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Willy Howe


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The fullest English version of the ‘stolen fairy cup’ legend is localized at Willy Howe, a large round barrow near Wold Newton in Humberside (formerly East Yorkshire); it was recorded as a real event by William of Newburgh (died c.1198), who had been born nearby and had known about it since childhood. A village man, riding home late one night and rather drunk, heard singing and laughter coming from the mound; then he saw an open door, and people feasting inside. When a servant came out and offered him a cup, ‘he wisely forebore to drink, but, pouring out the contents, and retaining the vessel, he quickly departed,’ pursued by the furious guests.It was a vessel of an unknown material, unusual colour, and strange form. It was offered as a great present to Henry the Elder, King of England, and then handed over to the Queen's brother, David, King of Scotland, and deposited for many years among the treasures of his kingdom; and, a few years since, as we have heard from authentic relation, it was given up by William, king of the Scots, to Henry the Second, on his desiring to see it. (Trans. Joseph Stevenson (1856/1996), 438)

It was a vessel of an unknown material, unusual colour, and strange form. It was offered as a great present to Henry the Elder, King of England, and then handed over to the Queen's brother, David, King of Scotland, and deposited for many years among the treasures of his kingdom; and, a few years since, as we have heard from authentic relation, it was given up by William, king of the Scots, to Henry the Second, on his desiring to see it. (Trans. Joseph Stevenson (1856/1996), 438)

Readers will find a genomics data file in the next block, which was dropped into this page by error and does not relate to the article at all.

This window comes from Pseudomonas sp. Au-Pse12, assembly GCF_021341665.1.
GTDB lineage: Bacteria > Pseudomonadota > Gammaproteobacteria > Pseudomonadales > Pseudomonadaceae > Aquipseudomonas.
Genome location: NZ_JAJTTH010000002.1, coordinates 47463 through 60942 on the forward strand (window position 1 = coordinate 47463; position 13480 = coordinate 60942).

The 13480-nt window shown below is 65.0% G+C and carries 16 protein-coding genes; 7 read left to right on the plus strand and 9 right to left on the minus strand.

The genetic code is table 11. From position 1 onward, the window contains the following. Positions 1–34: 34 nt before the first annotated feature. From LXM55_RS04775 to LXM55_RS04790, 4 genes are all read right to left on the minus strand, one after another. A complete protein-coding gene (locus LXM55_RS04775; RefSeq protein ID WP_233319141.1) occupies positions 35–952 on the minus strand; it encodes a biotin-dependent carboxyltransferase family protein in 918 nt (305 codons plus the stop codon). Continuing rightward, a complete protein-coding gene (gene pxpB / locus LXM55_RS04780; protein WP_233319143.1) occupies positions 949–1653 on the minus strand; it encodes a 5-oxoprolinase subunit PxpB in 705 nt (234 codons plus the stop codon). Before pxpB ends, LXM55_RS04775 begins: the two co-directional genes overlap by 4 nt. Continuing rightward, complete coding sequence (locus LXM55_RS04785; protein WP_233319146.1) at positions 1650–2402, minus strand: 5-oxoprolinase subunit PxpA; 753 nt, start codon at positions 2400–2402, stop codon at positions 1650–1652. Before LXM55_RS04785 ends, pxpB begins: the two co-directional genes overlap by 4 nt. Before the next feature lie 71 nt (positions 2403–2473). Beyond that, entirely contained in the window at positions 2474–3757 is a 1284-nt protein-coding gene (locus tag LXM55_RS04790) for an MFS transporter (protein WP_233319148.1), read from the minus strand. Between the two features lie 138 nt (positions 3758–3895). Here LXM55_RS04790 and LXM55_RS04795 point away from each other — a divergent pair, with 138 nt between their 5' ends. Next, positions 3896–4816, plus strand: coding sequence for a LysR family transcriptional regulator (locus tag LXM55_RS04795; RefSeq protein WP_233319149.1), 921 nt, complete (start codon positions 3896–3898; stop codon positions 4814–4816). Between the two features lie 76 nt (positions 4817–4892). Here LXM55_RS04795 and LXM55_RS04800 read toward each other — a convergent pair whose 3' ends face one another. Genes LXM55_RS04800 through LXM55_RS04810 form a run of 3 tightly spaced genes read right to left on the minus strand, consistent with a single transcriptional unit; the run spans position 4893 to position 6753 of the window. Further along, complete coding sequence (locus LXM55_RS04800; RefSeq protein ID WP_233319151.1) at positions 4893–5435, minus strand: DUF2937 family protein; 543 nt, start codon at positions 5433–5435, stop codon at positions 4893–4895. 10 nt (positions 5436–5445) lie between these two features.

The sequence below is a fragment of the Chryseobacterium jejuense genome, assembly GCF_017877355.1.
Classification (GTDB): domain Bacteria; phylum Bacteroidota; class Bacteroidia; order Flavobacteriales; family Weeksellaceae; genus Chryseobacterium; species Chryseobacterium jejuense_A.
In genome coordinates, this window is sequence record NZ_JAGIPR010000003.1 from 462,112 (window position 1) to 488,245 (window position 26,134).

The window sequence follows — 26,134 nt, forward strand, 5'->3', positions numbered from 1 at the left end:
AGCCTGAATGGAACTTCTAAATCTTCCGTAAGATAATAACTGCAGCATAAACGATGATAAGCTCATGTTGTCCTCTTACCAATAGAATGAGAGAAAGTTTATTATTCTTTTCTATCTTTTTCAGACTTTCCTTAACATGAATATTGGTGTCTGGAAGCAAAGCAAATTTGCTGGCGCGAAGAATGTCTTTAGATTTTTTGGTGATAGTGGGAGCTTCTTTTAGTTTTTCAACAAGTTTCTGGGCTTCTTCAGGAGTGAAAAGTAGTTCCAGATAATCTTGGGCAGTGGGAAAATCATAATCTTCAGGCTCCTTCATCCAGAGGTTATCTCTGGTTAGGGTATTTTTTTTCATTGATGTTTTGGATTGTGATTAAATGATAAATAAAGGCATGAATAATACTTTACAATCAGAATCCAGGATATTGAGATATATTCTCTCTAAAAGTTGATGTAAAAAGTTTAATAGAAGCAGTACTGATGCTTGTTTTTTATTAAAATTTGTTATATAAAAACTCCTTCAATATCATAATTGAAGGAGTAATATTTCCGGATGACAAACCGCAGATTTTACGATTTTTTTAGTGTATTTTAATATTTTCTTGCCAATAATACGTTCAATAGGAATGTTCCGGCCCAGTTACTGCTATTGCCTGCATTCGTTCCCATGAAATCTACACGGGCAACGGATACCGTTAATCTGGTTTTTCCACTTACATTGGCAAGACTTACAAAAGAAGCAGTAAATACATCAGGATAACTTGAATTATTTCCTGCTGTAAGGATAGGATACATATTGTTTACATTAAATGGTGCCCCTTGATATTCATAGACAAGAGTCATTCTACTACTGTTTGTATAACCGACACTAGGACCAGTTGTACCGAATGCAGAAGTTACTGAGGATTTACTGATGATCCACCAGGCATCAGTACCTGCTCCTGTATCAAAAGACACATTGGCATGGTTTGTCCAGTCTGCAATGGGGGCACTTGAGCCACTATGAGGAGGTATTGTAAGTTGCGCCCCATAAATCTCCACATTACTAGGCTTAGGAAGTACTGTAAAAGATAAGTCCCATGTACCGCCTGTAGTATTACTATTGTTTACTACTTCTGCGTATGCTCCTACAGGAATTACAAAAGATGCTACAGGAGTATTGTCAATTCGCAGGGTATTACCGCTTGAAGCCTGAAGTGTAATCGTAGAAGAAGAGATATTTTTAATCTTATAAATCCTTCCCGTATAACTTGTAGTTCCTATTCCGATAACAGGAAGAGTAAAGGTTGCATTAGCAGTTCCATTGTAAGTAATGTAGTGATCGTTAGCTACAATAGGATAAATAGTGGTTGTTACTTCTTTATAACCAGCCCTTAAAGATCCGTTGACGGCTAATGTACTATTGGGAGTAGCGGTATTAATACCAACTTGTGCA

Clearly, the cup was real, even though the tale is an international legend. Gervase of Tilbury knew a similar story about a mound in the Forest of Dean where thirsty travellers were offered drink in a jewelled horn ‘such as was used among the old English’, by a silent servant; eventually, a knight stole the horn and gave it to Robert, Earl of Gloucester, who then gave it to Henry I (Westwood, 1985: 25–6, 350–2).

There is yet a third version allegedly attached to Rillaton Barrow in Cornwall, and purporting to explain a prehistoric gold goblet found there (now in the British Museum, after having been used by George V as a shaving mug). However, the goblet was found in 1837 and the story first appeared in 1899 in A Book of the West: Cornwall by the Revd Sabine Baring-Gould, who was familiar with medieval material; its authenticity is more than dubious.

Stories of fairy treasure continued to be told about Willy Howe. A man once found a chest of gold there, so heavy that it took a train of horses a quarter of a mile long to drag it out, but lost it at the last minute by blasphemously exclaiming, ‘Whether God's will or not, we'll have this ark’. Another man used to find a guinea on the mound every morning, left for him by fairies, but boasted of the gifts, after which they ceased (Hone, 1827: 92).

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